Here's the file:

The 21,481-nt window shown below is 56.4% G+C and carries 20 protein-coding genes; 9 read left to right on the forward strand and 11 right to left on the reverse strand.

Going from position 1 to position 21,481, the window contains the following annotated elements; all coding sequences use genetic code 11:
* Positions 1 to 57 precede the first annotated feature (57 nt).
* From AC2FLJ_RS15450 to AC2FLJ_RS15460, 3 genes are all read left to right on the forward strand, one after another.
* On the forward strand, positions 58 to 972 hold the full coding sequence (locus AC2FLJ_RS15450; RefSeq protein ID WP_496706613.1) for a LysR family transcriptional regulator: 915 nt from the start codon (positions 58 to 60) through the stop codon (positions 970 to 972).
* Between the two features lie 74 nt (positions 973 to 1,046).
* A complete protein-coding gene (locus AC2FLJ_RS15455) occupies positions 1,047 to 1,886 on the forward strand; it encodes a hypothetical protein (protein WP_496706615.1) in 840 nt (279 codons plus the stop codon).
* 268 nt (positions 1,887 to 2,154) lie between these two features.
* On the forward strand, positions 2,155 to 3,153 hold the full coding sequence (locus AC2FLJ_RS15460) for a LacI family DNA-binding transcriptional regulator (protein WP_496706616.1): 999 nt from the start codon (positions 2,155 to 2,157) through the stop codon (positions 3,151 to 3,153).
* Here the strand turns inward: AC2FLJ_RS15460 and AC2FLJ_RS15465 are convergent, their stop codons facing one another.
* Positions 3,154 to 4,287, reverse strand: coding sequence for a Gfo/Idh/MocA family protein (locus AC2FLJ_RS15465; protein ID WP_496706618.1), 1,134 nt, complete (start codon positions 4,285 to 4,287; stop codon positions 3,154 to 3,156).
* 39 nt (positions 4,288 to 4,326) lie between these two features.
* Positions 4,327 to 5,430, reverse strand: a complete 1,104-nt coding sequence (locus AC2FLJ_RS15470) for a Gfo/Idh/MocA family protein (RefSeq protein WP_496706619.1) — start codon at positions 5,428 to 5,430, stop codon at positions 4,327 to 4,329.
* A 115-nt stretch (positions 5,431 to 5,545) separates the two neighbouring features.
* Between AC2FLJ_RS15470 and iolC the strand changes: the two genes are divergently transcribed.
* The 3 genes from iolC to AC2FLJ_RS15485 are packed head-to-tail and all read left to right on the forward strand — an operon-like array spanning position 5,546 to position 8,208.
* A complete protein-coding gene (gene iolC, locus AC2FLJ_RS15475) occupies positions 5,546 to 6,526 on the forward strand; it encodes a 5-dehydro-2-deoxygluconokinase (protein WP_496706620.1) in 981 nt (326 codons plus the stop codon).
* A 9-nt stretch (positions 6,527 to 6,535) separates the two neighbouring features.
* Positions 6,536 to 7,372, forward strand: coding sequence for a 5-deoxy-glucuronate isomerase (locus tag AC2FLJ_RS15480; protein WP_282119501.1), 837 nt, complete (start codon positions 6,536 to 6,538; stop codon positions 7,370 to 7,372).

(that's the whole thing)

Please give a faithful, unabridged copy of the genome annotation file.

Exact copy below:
The 21,481-nt window shown below is 56.4% G+C and carries 20 protein-coding genes; 9 read left to right on the forward strand and 11 right to left on the reverse strand.

Going from position 1 to position 21,481, the window contains the following annotated elements; all coding sequences use genetic code 11:
* Positions 1 to 57 precede the first annotated feature (57 nt).
* From AC2FLJ_RS15450 to AC2FLJ_RS15460, 3 genes are all read left to right on the forward strand, one after another.
* On the forward strand, positions 58 to 972 hold the full coding sequence (locus AC2FLJ_RS15450; RefSeq protein ID WP_496706613.1) for a LysR family transcriptional regulator: 915 nt from the start codon (positions 58 to 60) through the stop codon (positions 970 to 972).
* Between the two features lie 74 nt (positions 973 to 1,046).
* A complete protein-coding gene (locus AC2FLJ_RS15455) occupies positions 1,047 to 1,886 on the forward strand; it encodes a hypothetical protein (protein WP_496706615.1) in 840 nt (279 codons plus the stop codon).
* 268 nt (positions 1,887 to 2,154) lie between these two features.
* On the forward strand, positions 2,155 to 3,153 hold the full coding sequence (locus AC2FLJ_RS15460) for a LacI family DNA-binding transcriptional regulator (protein WP_496706616.1): 999 nt from the start codon (positions 2,155 to 2,157) through the stop codon (positions 3,151 to 3,153).
* Here the strand turns inward: AC2FLJ_RS15460 and AC2FLJ_RS15465 are convergent, their stop codons facing one another.
* Positions 3,154 to 4,287, reverse strand: coding sequence for a Gfo/Idh/MocA family protein (locus AC2FLJ_RS15465; protein ID WP_496706618.1), 1,134 nt, complete (start codon positions 4,285 to 4,287; stop codon positions 3,154 to 3,156).
* 39 nt (positions 4,288 to 4,326) lie between these two features.
* Positions 4,327 to 5,430, reverse strand: a complete 1,104-nt coding sequence (locus AC2FLJ_RS15470) for a Gfo/Idh/MocA family protein (RefSeq protein WP_496706619.1) — start codon at positions 5,428 to 5,430, stop codon at positions 4,327 to 4,329.
* A 115-nt stretch (positions 5,431 to 5,545) separates the two neighbouring features.
* Between AC2FLJ_RS15470 and iolC the strand changes: the two genes are divergently transcribed.
* The 3 genes from iolC to AC2FLJ_RS15485 are packed head-to-tail and all read left to right on the forward strand — an operon-like array spanning position 5,546 to position 8,208.
* A complete protein-coding gene (gene iolC, locus AC2FLJ_RS15475) occupies positions 5,546 to 6,526 on the forward strand; it encodes a 5-dehydro-2-deoxygluconokinase (protein WP_496706620.1) in 981 nt (326 codons plus the stop codon).
* A 9-nt stretch (positions 6,527 to 6,535) separates the two neighbouring features.
* Positions 6,536 to 7,372, forward strand: coding sequence for a 5-deoxy-glucuronate isomerase (locus tag AC2FLJ_RS15480; protein WP_282119501.1), 837 nt, complete (start codon positions 6,536 to 6,538; stop codon positions 7,370 to 7,372).